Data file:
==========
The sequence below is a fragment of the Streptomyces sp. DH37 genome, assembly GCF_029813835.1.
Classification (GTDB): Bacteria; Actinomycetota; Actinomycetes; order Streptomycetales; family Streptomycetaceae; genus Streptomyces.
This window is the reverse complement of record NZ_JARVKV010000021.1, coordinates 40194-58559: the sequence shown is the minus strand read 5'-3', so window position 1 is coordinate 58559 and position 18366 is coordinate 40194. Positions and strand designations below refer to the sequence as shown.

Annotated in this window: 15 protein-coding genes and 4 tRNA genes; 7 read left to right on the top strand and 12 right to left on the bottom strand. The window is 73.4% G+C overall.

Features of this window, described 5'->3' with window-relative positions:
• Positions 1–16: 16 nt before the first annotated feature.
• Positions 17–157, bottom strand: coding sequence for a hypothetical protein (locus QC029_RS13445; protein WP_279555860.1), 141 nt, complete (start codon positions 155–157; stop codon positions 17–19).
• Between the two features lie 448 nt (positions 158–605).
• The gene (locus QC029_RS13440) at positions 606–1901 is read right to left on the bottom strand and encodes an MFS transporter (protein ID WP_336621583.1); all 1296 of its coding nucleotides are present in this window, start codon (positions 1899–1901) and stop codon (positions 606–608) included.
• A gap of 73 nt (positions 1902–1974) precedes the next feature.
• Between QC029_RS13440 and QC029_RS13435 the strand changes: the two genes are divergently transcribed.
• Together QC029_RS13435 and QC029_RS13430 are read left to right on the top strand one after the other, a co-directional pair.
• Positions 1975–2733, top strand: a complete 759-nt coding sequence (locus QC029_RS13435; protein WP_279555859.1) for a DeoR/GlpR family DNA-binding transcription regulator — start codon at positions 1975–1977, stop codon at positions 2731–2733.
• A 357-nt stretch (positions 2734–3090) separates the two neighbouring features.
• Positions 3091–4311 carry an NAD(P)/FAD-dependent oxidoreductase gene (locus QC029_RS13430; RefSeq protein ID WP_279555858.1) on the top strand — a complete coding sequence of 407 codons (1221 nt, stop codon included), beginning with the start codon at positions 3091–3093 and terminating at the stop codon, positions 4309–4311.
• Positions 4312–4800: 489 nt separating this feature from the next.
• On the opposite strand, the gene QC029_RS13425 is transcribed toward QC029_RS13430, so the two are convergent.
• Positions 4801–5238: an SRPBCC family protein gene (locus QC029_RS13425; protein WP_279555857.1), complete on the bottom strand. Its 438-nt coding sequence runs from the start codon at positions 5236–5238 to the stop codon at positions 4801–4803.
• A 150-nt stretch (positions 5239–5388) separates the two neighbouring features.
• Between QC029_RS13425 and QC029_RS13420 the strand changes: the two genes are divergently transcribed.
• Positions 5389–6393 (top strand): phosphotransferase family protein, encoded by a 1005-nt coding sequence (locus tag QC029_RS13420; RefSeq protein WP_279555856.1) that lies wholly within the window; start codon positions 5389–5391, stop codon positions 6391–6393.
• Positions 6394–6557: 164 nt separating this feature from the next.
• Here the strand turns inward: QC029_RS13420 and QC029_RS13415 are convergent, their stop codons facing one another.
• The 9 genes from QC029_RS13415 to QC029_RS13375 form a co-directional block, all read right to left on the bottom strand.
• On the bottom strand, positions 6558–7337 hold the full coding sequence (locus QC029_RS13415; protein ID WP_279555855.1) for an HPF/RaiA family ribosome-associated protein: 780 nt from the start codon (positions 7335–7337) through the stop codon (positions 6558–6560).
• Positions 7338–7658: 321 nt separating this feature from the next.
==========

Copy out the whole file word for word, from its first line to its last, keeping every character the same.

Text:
The sequence below is a fragment of the Streptomyces sp. DH37 genome, assembly GCF_029813835.1.
Classification (GTDB): Bacteria; Actinomycetota; Actinomycetes; order Streptomycetales; family Streptomycetaceae; genus Streptomyces.
This window is the reverse complement of record NZ_JARVKV010000021.1, coordinates 40194-58559: the sequence shown is the minus strand read 5'-3', so window position 1 is coordinate 58559 and position 18366 is coordinate 40194. Positions and strand designations below refer to the sequence as shown.

Annotated in this window: 15 protein-coding genes and 4 tRNA genes; 7 read left to right on the top strand and 12 right to left on the bottom strand. The window is 73.4% G+C overall.

Features of this window, described 5'->3' with window-relative positions:
• Positions 1–16: 16 nt before the first annotated feature.
• Positions 17–157, bottom strand: coding sequence for a hypothetical protein (locus QC029_RS13445; protein WP_279555860.1), 141 nt, complete (start codon positions 155–157; stop codon positions 17–19).
• Between the two features lie 448 nt (positions 158–605).
• The gene (locus QC029_RS13440) at positions 606–1901 is read right to left on the bottom strand and encodes an MFS transporter (protein ID WP_336621583.1); all 1296 of its coding nucleotides are present in this window, start codon (positions 1899–1901) and stop codon (positions 606–608) included.
• A gap of 73 nt (positions 1902–1974) precedes the next feature.
• Between QC029_RS13440 and QC029_RS13435 the strand changes: the two genes are divergently transcribed.
• Together QC029_RS13435 and QC029_RS13430 are read left to right on the top strand one after the other, a co-directional pair.
• Positions 1975–2733, top strand: a complete 759-nt coding sequence (locus QC029_RS13435; protein WP_279555859.1) for a DeoR/GlpR family DNA-binding transcription regulator — start codon at positions 1975–1977, stop codon at positions 2731–2733.
• A 357-nt stretch (positions 2734–3090) separates the two neighbouring features.
• Positions 3091–4311 carry an NAD(P)/FAD-dependent oxidoreductase gene (locus QC029_RS13430; RefSeq protein ID WP_279555858.1) on the top strand — a complete coding sequence of 407 codons (1221 nt, stop codon included), beginning with the start codon at positions 3091–3093 and terminating at the stop codon, positions 4309–4311.
• Positions 4312–4800: 489 nt separating this feature from the next.
• On the opposite strand, the gene QC029_RS13425 is transcribed toward QC029_RS13430, so the two are convergent.
• Positions 4801–5238: an SRPBCC family protein gene (locus QC029_RS13425; protein WP_279555857.1), complete on the bottom strand. Its 438-nt coding sequence runs from the start codon at positions 5236–5238 to the stop codon at positions 4801–4803.
• A 150-nt stretch (positions 5239–5388) separates the two neighbouring features.
• Between QC029_RS13425 and QC029_RS13420 the strand changes: the two genes are divergently transcribed.
• Positions 5389–6393 (top strand): phosphotransferase family protein, encoded by a 1005-nt coding sequence (locus tag QC029_RS13420; RefSeq protein WP_279555856.1) that lies wholly within the window; start codon positions 5389–5391, stop codon positions 6391–6393.
• Positions 6394–6557: 164 nt separating this feature from the next.
• Here the strand turns inward: QC029_RS13420 and QC029_RS13415 are convergent, their stop codons facing one another.
• The 9 genes from QC029_RS13415 to QC029_RS13375 form a co-directional block, all read right to left on the bottom strand.
• On the bottom strand, positions 6558–7337 hold the full coding sequence (locus QC029_RS13415; protein ID WP_279555855.1) for an HPF/RaiA family ribosome-associated protein: 780 nt from the start codon (positions 7335–7337) through the stop codon (positions 6558–6560).
• Positions 7338–7658: 321 nt separating this feature from the next.